What would make him say that? He was a child, for one thing. He lived in the present moment. He did not look back and grieve over something that happened yesterday, and he wasn’t troubled about the future. What affected him most was a day he actively did all the things he loved to do. In other words, he danced.

As adults, do we appreciate a good day?  What about when a bad day happens? Can we  learn from it? Because it’s often the worst day of our life that starts us on a path of hope, and active  striving that ultimately achieves our best day. When we realize that tomorrow can produce a better day, we are experiencing a divine virtue we receive through the grace of God, called hope.

And hope insists on participation, not sitting on the sideline and whining.

Hope is what keeps us going. Hope is the possibility of change. If we participate with God in the virtue of hope He has given us, then even the worst days have power enough to become the best days of our life.

At one time or another in each of their lives, I had my five children listen to the song that follows. I told them  and I say to them now,  If you have a choice to sit it out or dance–I hope you DANCE.



Shadows are falling and I been here all day
It’s too hot to sleep and time is running away
Feel like my soul has turned into steel
I’ve still got the scars that the sun didn’t heal

There’s not even room enough to be anywhere
It’s not dark yet, but it’s getting there
Well my sense of humanity is going down the drain
Behind every beautiful thing, there’s been some kind of pain.

—Bob Dylan, “It’s Not Dark Yet”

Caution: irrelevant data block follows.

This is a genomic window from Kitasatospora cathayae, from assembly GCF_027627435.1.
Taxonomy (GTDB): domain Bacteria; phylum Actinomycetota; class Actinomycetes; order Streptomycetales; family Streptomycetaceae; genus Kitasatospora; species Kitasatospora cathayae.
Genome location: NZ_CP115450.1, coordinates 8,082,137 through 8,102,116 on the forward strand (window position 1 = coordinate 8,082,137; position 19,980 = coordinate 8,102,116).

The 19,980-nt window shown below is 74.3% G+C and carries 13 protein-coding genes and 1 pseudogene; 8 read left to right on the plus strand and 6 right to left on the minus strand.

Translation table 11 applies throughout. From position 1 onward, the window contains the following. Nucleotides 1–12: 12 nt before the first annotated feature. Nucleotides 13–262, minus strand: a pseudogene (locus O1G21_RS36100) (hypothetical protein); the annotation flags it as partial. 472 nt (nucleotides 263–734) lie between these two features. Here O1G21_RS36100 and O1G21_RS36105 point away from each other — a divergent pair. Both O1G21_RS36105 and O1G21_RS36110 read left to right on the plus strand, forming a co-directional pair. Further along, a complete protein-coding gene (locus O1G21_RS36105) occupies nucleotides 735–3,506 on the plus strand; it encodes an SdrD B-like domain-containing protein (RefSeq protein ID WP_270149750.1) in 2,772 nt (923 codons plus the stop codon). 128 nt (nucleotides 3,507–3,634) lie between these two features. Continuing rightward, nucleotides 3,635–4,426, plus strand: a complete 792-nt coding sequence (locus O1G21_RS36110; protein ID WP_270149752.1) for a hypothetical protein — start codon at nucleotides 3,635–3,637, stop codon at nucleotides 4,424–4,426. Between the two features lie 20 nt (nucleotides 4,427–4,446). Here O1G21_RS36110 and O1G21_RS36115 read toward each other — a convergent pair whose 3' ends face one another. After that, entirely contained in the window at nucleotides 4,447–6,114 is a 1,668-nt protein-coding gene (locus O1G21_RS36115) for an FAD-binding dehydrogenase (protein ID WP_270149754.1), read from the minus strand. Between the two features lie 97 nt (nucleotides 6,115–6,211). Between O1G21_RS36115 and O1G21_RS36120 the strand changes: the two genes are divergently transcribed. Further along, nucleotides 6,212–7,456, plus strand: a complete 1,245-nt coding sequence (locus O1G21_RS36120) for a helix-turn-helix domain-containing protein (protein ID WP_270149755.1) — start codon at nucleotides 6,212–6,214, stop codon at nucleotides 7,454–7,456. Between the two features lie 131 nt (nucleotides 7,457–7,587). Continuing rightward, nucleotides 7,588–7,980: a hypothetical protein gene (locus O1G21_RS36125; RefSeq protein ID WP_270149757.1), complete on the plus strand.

Not all our days are good days. Some are quite distressing. Sometimes we may feel like limp sponges full of old, dirty water. But instead of making an attempt to get rid of it, we accept it– all those circumstances we don’t really want. We know that time is running out, but still we whine and make excuses as to why we can’t do anything about it.

This is the height of complacency. Well, that’s fine if we are genuinely satisfied with our life. But sometimes people are not satisfied. They would like to squeeze out the old and useless, and refresh their lives.

The desire to change things for the better is one of the three, God-given intangible gifts that make us human, and it is called Hope.

Hold fast to dreams,

For if dreams die
Life is a broken-winged bird,
That cannot fly.
― Langston Hughes

But when we’re on the verge of losing hope, what can be done?

This is when we need other people the most. This is when we must make use of another intangible gift, and reach out to those who care about us; Love them and allow them to Love us.

Love casts out fear. –Dorothy Day

Hopelessness produces fear, so this is when we must look up and around, instead of continuously looking down. And if we do look around, we will lose the sense that we are the only one facing adversity. We will see that others have faced it, and come through it because they had  Faith that they could.

The greatest legacy one can pass on to one’s children and grandchildren is not money or other material things accumulated in one’s life, but rather a legacy of character and faith. –Billy Graham

It is difficult to have Hope and Love without Faith. Together, they are our lifeline, three things we all have in common because they identify us as human beings related to God and to each other.